I randomly signed up for an online physics course that would last six weeks. Little did I know, I would become so intrigued by the end that I am now spending every spare second reading science blogs, science books, and re-watching the lectures of the course. I plan to share with whomever takes the time to read this, the exciting new things that I learned from the course.
Let me start with an introduction about the course.
The title of the course was “Gravity! From the big bang to black holes.” So, as you may assume, the topics ranged from Einstein’s general relativity, the big bang, inflation, dark matter, dark energy, gravitational waves, and black holes. Some old concepts, some new (to me). The best thing about the course was that you did not need to have any background in physics. Just an appetite for learning, and maybe some extra research on your own time if interested.
The course was taught by Professor Pierre Binetruy of Paris Diderot University. Pierre was the first director of the AstroParticle and Cosmology laboratory in Paris upon it’s creation. His main interests, according to a bio online, include cosmology and gravitation; connecting the theories of the early universe and fundamental interactions. He’s highly knowledgeable about inflation models, dark energy, and cosmological background of gravitational waves. Due to these areas of interest, he is highly involved in the eLisa mission- which I will go into more detail about later on.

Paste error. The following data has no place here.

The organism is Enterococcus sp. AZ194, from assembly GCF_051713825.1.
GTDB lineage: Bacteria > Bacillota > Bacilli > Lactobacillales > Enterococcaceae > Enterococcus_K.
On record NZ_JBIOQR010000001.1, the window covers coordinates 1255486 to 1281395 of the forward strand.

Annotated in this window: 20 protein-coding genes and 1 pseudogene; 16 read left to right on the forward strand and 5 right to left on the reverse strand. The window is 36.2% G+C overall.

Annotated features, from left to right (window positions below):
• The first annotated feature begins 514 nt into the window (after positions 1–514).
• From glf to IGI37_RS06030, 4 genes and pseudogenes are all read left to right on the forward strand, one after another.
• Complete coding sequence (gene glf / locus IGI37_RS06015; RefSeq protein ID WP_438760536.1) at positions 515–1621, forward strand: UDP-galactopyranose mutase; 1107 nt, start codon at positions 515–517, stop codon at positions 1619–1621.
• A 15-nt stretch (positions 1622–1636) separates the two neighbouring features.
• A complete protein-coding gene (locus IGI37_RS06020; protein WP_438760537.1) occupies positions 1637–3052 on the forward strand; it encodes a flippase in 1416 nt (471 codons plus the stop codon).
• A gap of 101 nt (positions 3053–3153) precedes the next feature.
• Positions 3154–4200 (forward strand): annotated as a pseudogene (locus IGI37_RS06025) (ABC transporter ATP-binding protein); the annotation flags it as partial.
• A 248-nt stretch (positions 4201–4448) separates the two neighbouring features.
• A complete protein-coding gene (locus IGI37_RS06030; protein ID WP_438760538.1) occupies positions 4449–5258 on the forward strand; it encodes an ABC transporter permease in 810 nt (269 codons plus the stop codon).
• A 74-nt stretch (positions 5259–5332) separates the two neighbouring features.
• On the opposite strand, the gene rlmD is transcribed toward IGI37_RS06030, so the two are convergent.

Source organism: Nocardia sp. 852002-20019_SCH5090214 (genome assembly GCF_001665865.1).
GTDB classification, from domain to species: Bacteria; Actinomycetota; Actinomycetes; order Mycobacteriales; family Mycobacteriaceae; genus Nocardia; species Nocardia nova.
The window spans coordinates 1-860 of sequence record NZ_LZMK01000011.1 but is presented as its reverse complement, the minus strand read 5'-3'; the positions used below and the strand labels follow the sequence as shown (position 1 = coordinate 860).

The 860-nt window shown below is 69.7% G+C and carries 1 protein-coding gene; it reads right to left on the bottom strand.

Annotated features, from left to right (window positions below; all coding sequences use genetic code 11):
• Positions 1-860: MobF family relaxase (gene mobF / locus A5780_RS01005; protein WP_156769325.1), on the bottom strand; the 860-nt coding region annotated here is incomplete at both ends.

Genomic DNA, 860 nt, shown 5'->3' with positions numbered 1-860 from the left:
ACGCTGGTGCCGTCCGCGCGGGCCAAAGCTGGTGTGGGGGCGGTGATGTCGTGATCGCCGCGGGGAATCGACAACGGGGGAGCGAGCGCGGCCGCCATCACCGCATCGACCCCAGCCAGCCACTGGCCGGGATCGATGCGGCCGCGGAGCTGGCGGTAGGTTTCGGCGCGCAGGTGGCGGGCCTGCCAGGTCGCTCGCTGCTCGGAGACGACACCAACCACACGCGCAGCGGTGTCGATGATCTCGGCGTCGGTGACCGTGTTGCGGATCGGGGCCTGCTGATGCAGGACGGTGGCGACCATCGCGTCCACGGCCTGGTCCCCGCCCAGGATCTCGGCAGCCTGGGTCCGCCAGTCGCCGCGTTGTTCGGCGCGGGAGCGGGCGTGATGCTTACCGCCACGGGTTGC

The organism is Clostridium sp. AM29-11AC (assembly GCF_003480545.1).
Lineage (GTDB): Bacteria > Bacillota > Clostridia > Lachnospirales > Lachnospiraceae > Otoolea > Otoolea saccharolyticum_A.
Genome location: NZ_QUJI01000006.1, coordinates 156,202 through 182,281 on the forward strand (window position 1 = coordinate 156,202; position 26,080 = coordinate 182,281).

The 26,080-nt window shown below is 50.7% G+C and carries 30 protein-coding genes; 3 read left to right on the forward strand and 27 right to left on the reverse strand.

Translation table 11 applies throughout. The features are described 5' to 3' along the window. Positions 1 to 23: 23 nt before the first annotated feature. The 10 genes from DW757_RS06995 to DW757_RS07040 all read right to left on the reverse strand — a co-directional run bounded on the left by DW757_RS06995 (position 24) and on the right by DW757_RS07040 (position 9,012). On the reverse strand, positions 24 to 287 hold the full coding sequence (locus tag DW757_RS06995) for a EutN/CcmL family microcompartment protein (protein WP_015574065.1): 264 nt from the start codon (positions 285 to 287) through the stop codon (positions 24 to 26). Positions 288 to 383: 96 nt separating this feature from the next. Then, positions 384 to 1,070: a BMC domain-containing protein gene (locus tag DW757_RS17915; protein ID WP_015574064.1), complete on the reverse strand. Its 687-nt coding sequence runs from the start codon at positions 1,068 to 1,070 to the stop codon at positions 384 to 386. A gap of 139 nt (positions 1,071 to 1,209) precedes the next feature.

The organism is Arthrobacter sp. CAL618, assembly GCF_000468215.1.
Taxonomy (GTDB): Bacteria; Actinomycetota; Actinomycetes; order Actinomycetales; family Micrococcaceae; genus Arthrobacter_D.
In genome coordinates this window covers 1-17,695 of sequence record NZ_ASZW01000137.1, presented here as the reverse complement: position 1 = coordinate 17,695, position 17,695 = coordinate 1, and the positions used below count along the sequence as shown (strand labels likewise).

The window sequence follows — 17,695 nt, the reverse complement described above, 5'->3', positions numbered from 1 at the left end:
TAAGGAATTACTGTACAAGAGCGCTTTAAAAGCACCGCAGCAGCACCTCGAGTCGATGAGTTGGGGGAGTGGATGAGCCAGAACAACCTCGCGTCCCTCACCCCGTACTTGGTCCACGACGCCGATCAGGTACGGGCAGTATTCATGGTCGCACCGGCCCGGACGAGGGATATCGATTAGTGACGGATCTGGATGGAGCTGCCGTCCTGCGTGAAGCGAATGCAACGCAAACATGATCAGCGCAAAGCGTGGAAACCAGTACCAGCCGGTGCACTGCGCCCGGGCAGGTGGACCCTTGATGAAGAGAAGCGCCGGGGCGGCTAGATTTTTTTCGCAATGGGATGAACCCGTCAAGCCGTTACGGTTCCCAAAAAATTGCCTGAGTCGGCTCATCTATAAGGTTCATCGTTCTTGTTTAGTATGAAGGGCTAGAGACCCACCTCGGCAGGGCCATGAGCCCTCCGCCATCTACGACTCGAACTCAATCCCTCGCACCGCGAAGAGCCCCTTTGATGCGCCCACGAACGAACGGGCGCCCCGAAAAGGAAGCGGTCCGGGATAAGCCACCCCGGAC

I would just like to express how happy I am about taking this class. The course provided such lucid, comprehensible explanations on theories and concepts of physics. There was hardly any math involved, which was nice. The detailed explanations and demonstration’s made these unfamiliar concepts easy to grasp. Finally, Pierre arranged live hangouts where we were introduced to prestigious scientists, and we were able to ask questions during a live chat. George Smoot was one scientist that was present during the hangouts, and also recorded a lecture himself to explain the concept that won him the Nobel Prize in 2006. We were also able to meet key scientists that were actively involved in the LISAPathfinder mission, which was launched 12/03/2015. This mission will (hopefully) uncover another corner of the veil on the universe. I now anxiously await the discoveries that will be made from this mission. The series of blog posts that follow should explain why.
Here I will post the links to the series of posts I will be writing: